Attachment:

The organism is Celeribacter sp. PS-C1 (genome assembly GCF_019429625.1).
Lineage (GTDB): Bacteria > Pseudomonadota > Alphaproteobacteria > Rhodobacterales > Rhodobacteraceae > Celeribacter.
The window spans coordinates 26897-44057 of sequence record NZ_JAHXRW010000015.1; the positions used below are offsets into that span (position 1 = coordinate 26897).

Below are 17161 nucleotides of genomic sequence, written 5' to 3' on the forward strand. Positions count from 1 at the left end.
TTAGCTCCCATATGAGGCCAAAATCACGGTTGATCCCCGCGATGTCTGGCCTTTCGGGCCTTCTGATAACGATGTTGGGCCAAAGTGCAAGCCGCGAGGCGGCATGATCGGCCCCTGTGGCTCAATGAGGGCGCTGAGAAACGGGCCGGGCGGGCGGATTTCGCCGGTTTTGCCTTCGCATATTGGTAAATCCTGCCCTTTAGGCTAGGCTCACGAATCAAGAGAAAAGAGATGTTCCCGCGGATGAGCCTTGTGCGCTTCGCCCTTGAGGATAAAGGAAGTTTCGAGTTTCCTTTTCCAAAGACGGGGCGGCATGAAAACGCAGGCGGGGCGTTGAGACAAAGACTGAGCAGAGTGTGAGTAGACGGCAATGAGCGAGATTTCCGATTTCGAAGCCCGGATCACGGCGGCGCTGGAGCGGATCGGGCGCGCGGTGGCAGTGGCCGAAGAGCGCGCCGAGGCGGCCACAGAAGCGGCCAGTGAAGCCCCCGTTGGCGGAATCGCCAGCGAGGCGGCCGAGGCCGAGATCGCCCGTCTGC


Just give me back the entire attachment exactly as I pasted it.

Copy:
The organism is Celeribacter sp. PS-C1 (genome assembly GCF_019429625.1).
Lineage (GTDB): Bacteria > Pseudomonadota > Alphaproteobacteria > Rhodobacterales > Rhodobacteraceae > Celeribacter.
The window spans coordinates 26897-44057 of sequence record NZ_JAHXRW010000015.1; the positions used below are offsets into that span (position 1 = coordinate 26897).

Below are 17161 nucleotides of genomic sequence, written 5' to 3' on the forward strand. Positions count from 1 at the left end.
TTAGCTCCCATATGAGGCCAAAATCACGGTTGATCCCCGCGATGTCTGGCCTTTCGGGCCTTCTGATAACGATGTTGGGCCAAAGTGCAAGCCGCGAGGCGGCATGATCGGCCCCTGTGGCTCAATGAGGGCGCTGAGAAACGGGCCGGGCGGGCGGATTTCGCCGGTTTTGCCTTCGCATATTGGTAAATCCTGCCCTTTAGGCTAGGCTCACGAATCAAGAGAAAAGAGATGTTCCCGCGGATGAGCCTTGTGCGCTTCGCCCTTGAGGATAAAGGAAGTTTCGAGTTTCCTTTTCCAAAGACGGGGCGGCATGAAAACGCAGGCGGGGCGTTGAGACAAAGACTGAGCAGAGTGTGAGTAGACGGCAATGAGCGAGATTTCCGATTTCGAAGCCCGGATCACGGCGGCGCTGGAGCGGATCGGGCGCGCGGTGGCAGTGGCCGAAGAGCGCGCCGAGGCGGCCACAGAAGCGGCCAGTGAAGCCCCCGTTGGCGGAATCGCCAGCGAGGCGGCCGAGGCCGAGATCGCCCGTCTGC